I let Quirk out. She scampers around collecting abandoned shoes ordering them toe to heel in a queue for Urgent Care. Next, she casts her arms to net all the tumbled clothes, flicking them viciously, slapping the air with a crack. A memory stirs of a stinging cheek and I rouse. I hear Quirk say clearly, “Blue can’t touch–you know that!” I tap-tap-tap my head against the wall in a repeating rhythm to shut her up. I haven’t taken my pink lady pills—they slow motion—as if I’m wading through treacle.
“Treacle” Quirk mocks, “How do you know what wading through treacle feels like? You know why you don’t take them and it’s not because they turn you into gingerbread. No—you missed me. After all, we go together like Danny and Sandy”.
I give up the struggle and let Quirk have full reign. Giggling she accepts the mantle. All the blue is buried under the bed and my calm clumsily returns whispering, “Catch her now”. I grab her up by a heel and swallow her down quickly before she can search for more sad thingamajigs. I cage her behind the jail of my ribs; she squeezes my lungs and I pant painfully.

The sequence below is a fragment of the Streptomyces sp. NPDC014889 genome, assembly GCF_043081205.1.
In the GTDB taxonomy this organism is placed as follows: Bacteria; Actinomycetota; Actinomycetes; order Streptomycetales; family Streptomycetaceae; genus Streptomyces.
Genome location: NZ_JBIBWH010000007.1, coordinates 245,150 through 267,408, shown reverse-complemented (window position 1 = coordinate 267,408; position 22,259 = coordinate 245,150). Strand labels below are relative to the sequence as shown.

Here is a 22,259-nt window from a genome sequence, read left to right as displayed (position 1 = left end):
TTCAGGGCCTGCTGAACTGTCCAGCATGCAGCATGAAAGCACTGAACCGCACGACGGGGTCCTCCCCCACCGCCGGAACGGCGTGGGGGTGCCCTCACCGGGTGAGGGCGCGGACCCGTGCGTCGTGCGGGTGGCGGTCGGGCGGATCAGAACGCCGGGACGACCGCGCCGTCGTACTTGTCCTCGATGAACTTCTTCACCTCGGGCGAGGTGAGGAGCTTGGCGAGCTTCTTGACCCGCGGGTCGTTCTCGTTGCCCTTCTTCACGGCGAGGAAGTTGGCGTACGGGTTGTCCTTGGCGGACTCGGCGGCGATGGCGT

I wriggle into a stretchy yellow dress dotted with poppies. “Happy clothes”, I tell her so she will let go. Quirk loves anything yellow. When I was little and she was littler she told me to eat only yellow food to make me happy on the insides. But my parents—colorless, slaphappy—had no truck with what they called ‘my quirky behavior’. They force-fed me gloomy greens and woebegone white potatoes until I shrank.
When I left home I lived on sweet corn, pineapple and cheese-puffs, for months and I was able to grow big. But of course, Quirk grew bigger.
Adele Evershed is an early years educator who has rediscovered her childhood wish to be a writer. Born in Wales she has lived in Hong Kong and Singapore before settling in Connecticut. Her prose has been published in a number of journals such as Every Day Fiction, Flash Fiction North, Ab Terra Flash Fiction Magazine, Grey Sparrow Journal, and Free Flash Fiction. You can find her poetry in Shot Glass Journal, High Shelf , bee house journal, Sad Girls Club and Green Ink Poetry.
Photo-credit; Dylan Evershed